How do you work to achieve your daily goals?

Having my season goals written down in a notebook always helps because then every time during a workout when I am very tired or when I have to wake up super early I can think to those time goals and understand why I just do what I am doing. Nothing beats hard work and a good recovery and diet routine.

What is your favorite workout or fitness trend?

My favorite workout would be speed skating, but if that doesn't count I really think swimming is a peaceful workout.

What’s the most grueling work out you’ve ever done?

That would be tough to say, every time I race I try and push it harder and faster, so in a sense each race is more grueling than the previous. Other than that, doing one leg squats for 40 seconds on and 20 seconds off for 40 minutes really kills the legs, but then again so can a long bike ride with thousands of feet of ascending.

What would people be surprised to learn about training for the Olympics?

It's doesn't require as much skill as it does dedication and hard work.

Is there anything you do for training that’s out of the ordinary or experimental?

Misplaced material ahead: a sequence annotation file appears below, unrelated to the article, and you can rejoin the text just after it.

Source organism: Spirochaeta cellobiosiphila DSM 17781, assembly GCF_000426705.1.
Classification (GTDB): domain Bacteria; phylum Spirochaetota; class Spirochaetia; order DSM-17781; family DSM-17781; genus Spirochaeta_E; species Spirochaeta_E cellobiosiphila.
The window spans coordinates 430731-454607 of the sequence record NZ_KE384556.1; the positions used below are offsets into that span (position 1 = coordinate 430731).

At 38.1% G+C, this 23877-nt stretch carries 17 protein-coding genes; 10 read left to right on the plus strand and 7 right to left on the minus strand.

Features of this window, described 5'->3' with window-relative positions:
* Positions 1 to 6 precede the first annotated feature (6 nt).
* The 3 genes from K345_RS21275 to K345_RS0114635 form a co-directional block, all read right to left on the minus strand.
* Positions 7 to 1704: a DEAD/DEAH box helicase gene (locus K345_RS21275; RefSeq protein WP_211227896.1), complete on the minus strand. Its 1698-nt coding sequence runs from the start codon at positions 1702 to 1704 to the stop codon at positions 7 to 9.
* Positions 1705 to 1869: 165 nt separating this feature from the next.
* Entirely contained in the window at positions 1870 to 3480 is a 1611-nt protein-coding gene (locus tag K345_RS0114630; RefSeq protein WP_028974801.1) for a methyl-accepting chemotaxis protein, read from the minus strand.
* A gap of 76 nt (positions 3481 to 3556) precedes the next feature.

I love playing hockey, I am on a men's hockey team in Milwaukee called Milwaukee Tool. I played hockey in high school and think it is a lot of fun and a great workout.

What does a typical day of eating look like during training?

Usually I try and eat four times a day. I really rely on my food delivery service, Blue Apron, to supply me with my healthier meals of the week.

What is your earliest memory of doing or seeing speed skating?

I started speed skating when I was 9. Seeing other kids beat me initially really drove me to try and get better and keep up with or beat them.

What's your  earliest or favorite memory of watching the Olympics?